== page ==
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Balsam traditionally refers to a natural gum with healing properties, obtained from a Middle Eastern tree (Commiphora opobalsamum) and often combined with other resins such as myrrh and turpentine. In early modern medicine, Paracelsus and his disciples gave it a metaphorical sense indicating either the physiological humor of life or an oily distillate.
Heritage and Rupture with the Tradition
In ancient natural history and pharmacology, balsam designates a tree from Syria and Judea, whose natural gum has fragrant and curative virtues. Early descriptions can be found in Theophrastus’s Enquiry into Plants 9.6, Pliny’s Natural History 12.54, and Dioscorides’s Materia medica 1.19. Accordingly, balsam juice (opobalsamum) was extracted for medicinal purposes (Dioscorides 2005). As a rare and expensive product imported from the Middle East, it was often adulterated with ointments. The wood (xylobalsamum) and fruit (carpobalsamum) of the balsam tree were also valued, though considered as less efficient than its juice.
Balsam juice and wood were mentioned in Galen’s pharmacological works. His On Antidotes relates the provenance of balsam tree to Syria, Palestine, and Egypt, while his On the Properties of Simple Drugs states the desiccating and heating virtues of balsam juice (Galen 1821–1823; Idem 1821–1823). Besides, balsam-based recipes are disseminated in Galen’s treatise On the Composition of Drugs According to Places.
Along the lines of Dioscorides and Galen, Avicenna systematically expounded the nature and properties of balsam “oil” to cure a wide range of sicknesses (Avicenna 1555). He also provided numerous recipes with balsam in the fifth book of his Canon of Medicine. His account would be further discussed in medieval Latin–Arabic treatises on pharmacology and surgery, e.g., by Matthaeus Platearius and Guy de Chauliac.
Renaissance pharmacology transmitted the traditional account of balsam along with recipes of “artificial balsam” to compensate for the scarcity of genuine opobalsamum. For instance, Leonhart Fuchs (1501–1566) offered several medieval recipes of “the surgeons’ artificial balsam” to heal wounds (Fuchs 1555). Pier Andrea Mattioli (1501–1578) proposed a recipe of balsam water and oil resulting from the distillation of turpentine, pine resin, and frankincense, among other ingredients (Mattioli 1554). Moreover, balsam was at times considered as one of the components of medicinal “mummy” (mumia), the alleged Egyptian embalming material based on myrrh, aloe, and cadaveric natural humor (Dannenfeld 1985).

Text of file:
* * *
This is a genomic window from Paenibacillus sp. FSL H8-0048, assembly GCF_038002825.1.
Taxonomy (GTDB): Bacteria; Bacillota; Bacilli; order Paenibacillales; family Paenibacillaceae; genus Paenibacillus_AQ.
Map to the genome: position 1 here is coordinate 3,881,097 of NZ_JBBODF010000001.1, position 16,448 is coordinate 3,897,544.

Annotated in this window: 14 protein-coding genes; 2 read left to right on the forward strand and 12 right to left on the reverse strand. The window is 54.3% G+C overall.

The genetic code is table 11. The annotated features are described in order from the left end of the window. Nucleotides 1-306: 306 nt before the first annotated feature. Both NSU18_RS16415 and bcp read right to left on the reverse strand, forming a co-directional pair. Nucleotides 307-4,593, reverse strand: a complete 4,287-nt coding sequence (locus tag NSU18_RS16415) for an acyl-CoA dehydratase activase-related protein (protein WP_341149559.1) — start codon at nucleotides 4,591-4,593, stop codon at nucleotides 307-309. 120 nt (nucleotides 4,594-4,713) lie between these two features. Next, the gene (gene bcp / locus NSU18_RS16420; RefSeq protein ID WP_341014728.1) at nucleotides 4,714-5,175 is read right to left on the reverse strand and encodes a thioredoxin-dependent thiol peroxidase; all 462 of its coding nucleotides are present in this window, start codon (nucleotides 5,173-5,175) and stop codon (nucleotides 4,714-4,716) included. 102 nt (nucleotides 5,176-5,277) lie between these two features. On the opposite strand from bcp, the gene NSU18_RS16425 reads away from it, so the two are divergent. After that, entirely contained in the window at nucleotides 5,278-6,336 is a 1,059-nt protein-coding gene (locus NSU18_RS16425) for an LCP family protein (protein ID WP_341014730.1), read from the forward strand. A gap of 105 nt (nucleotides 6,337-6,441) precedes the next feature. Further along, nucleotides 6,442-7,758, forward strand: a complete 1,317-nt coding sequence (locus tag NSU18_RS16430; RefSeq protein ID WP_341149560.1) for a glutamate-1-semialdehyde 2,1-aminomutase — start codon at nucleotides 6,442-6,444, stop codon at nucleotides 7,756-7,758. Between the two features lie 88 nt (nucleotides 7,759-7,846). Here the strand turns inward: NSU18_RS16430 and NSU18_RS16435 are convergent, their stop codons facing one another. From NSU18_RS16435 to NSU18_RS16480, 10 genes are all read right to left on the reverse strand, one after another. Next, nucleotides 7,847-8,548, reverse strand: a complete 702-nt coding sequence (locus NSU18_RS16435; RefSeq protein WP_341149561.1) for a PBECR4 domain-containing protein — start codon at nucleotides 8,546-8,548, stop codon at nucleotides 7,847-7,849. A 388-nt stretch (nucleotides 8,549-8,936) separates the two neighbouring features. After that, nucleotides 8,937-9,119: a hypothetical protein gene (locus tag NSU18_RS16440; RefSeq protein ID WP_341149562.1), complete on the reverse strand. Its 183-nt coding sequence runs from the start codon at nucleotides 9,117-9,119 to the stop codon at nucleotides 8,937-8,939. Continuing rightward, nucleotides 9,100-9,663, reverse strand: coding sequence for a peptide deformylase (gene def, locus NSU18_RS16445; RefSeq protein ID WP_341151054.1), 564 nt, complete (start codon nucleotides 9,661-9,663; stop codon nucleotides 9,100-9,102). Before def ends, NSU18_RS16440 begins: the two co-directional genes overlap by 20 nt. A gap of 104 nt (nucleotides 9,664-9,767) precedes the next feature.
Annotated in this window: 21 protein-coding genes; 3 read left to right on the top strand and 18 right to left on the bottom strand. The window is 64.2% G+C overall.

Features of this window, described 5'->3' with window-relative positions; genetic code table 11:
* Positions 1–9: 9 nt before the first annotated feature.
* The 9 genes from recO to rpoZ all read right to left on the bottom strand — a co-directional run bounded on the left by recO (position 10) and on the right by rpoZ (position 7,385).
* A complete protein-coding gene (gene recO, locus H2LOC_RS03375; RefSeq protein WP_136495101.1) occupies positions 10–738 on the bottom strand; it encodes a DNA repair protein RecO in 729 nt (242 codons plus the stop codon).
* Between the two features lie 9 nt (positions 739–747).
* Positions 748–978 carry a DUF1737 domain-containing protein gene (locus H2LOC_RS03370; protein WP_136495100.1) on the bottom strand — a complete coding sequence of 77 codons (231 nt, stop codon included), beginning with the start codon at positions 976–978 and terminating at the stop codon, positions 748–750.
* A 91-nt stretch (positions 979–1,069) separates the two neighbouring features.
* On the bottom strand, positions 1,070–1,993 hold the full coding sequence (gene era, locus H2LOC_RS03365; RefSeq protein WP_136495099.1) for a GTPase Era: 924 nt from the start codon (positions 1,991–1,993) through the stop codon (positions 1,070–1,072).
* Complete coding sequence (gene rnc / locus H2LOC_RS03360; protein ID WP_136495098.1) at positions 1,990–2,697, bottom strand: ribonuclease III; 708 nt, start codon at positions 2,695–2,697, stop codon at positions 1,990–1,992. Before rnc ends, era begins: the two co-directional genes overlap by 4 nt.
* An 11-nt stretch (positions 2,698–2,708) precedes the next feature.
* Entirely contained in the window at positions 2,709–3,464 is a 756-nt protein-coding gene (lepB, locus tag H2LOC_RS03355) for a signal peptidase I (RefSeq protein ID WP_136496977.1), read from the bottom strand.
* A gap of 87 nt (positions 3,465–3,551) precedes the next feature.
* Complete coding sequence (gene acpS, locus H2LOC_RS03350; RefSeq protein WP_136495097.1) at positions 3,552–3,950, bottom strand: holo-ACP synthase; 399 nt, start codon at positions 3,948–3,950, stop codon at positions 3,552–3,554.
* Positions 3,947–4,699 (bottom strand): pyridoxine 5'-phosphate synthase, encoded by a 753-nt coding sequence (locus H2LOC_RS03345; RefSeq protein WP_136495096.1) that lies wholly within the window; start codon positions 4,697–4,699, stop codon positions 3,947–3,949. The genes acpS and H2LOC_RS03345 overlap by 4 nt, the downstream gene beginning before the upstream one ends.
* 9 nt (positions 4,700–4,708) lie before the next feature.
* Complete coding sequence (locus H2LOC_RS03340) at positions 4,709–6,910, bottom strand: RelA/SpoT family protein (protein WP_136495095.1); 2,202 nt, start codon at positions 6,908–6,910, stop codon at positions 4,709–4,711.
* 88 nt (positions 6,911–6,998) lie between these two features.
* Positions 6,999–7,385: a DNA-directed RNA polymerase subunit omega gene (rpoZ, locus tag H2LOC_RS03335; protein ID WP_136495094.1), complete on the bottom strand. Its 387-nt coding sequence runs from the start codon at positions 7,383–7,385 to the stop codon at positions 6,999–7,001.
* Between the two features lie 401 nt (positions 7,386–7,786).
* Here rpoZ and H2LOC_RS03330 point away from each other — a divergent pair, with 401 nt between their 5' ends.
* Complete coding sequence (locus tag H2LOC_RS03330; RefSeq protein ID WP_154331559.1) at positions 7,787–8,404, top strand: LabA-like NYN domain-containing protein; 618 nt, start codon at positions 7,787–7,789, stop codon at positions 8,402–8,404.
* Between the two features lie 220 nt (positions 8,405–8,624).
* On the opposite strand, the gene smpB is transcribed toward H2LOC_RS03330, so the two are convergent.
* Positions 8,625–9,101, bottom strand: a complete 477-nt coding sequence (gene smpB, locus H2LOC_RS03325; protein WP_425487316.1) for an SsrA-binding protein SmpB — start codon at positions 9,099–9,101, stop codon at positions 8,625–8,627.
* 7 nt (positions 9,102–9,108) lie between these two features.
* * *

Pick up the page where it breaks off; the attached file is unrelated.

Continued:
Paracelsus (1493–1541) introduced a major redefinition of the term “balsam,” though without providing any systematic theory (Paracelsus 1589–1591; Idem 1605). On the one hand, he maintained the Renaissance account of balsam as a wound-healing distillate related to the notion of mumia. In his view, “natural balsam” is distilled from turpentine, and “artificial balsam” from plants like centaury and dill. On the other hand, Paracelsus brought additional acceptations to the term “balsam.” For its preservative and coagulating properties, it was related to the principle of salt while being also associated with the principle of sulfur, as the finest oil distilled from metals and plants. Within the body, this oily substance corresponds to the innate life principle, close to the Galenic concept of radical moisture. In all cases, balsam was exalted for its strong medicinal powers, cicatrizing wounds, protecting from putrefaction, and even prolonging life.
In turn, Paracelsian physicians retained the idea of a twofold balsam: “external,” as a pure oily distillate, and “internal,” corresponding to the innate humor of life (Toxites 1574). Petrus Severinus (c.1540–1602) propagated the latter meaning as a Paracelsian counterpart to the radical moisture, protecting the body from decay (Bianchi 1982; Hirai 2005). Joseph du Chesne (c.1544–1609) promoted a “balsamic” medicine seeking to improve Galenic pharmacology with alchemical preparations (Hirai 2005). Recipes of balsamic compounds became widespread in seventeenth- and eighteenth-century pharmacological treatises. At that time, the actual balsamum designated either the gum imported from the Middle East or a resinous substance from the New World, in particular Peru and Tolu (Lémery 1698).
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